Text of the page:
* * *
In the meantime, I am sharing Philippine-based I Can Serve Foundation's Early Breast Cancer Detection Guidelines, as narrated by Ms. Lea Salonga. (Please visit for the Filipino/Tagalog and Visayan versions.)

1. Breast Cancer Foundation. Breast Self Examination.
2. Department of Health. Breast Cancer Medicines Access Program Grand Launching.
3. E-medicine Health. Breast Self-Exam.
4. Parenting Weekly. How to Perform a Breast Self-Exam (Photos).

Tuesday, October 4, 2011

Feminist Recollections

For this post, allow me to make some relevant recollections since I just came across an old announcement, which I never knew existed until this evening. This announcement was actually an invitation to my undergraduate thesis defense/presentation from way back in 2004.

As expected, my research was on women and gender. I wanted to know if gender bias existed in IT-based jobs in key government agencies. The results, apparently, were not exciting--there was no bias.

But this is looking at the results in retrospect. At that time, I felt that there was bias against women regardless of what the statistical analysis yielded. Honestly. My presentation must've sounded more like prosecution than defense that my adviser had to say, "bakit mo pipiliting meron ang wala (why insist something when there isn't any)," in our post-presentation talk. I may have now forgotten the important details of my thesis but what's etched very well in my memory was my first real lesson on objectivity.

As a feminist and a development worker, I have been taught the art and science of changemaking where the status quo is challenged and the views, almost always critical. Without objectivity, there is a mighty possibility of losing sight of things in the bigger picture. Changemaking then becomes a mere pointing of fingers and nagging on the streets. At some point, we become displaced and eventually, miss our goals.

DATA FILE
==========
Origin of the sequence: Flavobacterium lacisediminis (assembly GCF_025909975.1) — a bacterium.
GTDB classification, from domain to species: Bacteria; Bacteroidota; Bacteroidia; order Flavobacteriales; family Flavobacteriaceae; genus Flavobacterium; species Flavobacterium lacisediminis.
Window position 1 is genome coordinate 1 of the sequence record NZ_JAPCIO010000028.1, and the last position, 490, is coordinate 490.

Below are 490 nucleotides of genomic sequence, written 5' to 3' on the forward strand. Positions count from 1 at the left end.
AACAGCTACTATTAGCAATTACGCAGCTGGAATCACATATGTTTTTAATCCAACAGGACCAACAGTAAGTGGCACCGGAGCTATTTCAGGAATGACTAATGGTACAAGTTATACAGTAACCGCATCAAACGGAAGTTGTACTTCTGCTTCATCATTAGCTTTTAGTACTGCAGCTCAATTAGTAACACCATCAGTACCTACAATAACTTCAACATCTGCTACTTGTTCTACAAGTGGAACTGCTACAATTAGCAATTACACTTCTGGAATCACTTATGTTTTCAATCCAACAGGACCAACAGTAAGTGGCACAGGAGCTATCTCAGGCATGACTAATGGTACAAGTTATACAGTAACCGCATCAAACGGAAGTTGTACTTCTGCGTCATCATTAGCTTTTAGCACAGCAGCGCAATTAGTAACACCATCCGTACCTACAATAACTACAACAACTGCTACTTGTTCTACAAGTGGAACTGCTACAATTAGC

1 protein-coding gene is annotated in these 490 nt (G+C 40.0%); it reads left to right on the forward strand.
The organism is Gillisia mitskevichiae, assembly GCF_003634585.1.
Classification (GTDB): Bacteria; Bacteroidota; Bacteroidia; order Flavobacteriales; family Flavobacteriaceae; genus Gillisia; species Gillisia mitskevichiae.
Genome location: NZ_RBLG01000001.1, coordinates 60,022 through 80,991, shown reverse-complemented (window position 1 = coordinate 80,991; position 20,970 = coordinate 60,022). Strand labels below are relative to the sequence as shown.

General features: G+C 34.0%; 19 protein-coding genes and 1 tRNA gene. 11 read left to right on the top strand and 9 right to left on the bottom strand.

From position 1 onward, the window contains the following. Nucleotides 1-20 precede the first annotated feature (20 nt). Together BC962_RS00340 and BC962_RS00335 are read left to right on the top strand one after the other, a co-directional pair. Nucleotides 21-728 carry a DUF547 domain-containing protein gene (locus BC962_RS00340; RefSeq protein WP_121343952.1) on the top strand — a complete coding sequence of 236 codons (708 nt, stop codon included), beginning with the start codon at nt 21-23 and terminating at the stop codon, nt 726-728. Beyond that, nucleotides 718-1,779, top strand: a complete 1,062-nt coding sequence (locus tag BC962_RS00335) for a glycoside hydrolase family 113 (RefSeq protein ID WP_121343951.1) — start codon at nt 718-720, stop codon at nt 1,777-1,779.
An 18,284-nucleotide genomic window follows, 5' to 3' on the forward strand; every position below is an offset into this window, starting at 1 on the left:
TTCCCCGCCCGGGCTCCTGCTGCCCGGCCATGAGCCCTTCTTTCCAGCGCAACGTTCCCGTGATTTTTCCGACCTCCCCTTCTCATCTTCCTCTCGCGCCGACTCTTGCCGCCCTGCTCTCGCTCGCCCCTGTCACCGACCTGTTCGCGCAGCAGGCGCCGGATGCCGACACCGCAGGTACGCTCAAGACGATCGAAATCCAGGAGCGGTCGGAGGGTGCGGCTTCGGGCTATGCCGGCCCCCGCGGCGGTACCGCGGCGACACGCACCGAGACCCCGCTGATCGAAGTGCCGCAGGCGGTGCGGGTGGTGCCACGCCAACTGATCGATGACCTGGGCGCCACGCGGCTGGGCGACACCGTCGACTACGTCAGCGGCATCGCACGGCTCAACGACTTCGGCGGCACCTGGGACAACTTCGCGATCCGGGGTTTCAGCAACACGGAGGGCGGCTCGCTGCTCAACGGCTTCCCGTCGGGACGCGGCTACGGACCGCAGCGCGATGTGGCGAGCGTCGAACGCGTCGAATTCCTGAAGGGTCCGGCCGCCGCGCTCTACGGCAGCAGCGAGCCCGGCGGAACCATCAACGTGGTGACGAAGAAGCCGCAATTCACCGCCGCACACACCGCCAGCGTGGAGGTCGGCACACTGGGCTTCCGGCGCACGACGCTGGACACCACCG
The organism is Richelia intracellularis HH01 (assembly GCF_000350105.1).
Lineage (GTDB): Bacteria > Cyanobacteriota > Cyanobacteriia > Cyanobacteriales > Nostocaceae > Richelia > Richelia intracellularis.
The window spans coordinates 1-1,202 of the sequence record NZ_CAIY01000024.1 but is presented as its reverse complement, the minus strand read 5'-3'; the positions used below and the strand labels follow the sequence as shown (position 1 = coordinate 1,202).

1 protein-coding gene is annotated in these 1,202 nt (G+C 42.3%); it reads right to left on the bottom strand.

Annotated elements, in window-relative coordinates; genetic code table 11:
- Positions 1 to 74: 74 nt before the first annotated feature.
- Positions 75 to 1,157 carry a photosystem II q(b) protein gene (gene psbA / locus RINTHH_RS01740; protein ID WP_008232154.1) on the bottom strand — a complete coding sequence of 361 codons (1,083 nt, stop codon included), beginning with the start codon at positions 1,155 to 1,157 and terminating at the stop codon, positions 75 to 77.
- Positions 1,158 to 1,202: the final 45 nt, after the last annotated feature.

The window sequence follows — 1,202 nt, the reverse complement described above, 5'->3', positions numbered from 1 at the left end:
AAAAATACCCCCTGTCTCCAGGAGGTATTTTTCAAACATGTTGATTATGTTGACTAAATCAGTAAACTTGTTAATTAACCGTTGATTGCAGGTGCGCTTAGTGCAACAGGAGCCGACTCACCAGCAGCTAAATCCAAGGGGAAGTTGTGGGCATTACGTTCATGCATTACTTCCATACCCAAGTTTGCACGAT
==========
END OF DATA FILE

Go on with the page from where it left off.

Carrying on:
Hence, it is important that we look for facts, study them with an open mind and see them as they are. Forget what we were taught before (and what we have learned to believe). If the facts challenge the popular belief, we should not be afraid to go against them. But if the facts yield nothing new, then we should have the humility to admit so.

The Development Studies Program cordially invites everyone to two Development Studies Students' Seminar presentations: 
Hiroshi Inabi will be presenting his paper on factors affecting the willingness of tricycle drivers to join Philhealth's insurance program. Mr. Inaba will present the findings of his study at the Development Studies Program Office on Wednesday, October 13 at 2:00 p.m. Dr. Ma. Eufemia C. Yap, M.D., Coordinator of the Ateneo Health Unit will serve as discussant.
Joyce Talag will be presenting her paper on gender bias in government information technology offices. Ms. Talag will present the findings of her study at the Development Studies Program Office on Friday, October 15 at 11:30 a.m. Ms. Ma. Lourdes V. Rallonza, gender relations lecturer of the political science department, will serve as discussant.
These presentations are part of a series of presentations by Development Studies students. We would like to ask interested parties to inform us of their attendance through ds at or at local 5218 (c/o Melissa Mar) so that we can make the necessary arrangements.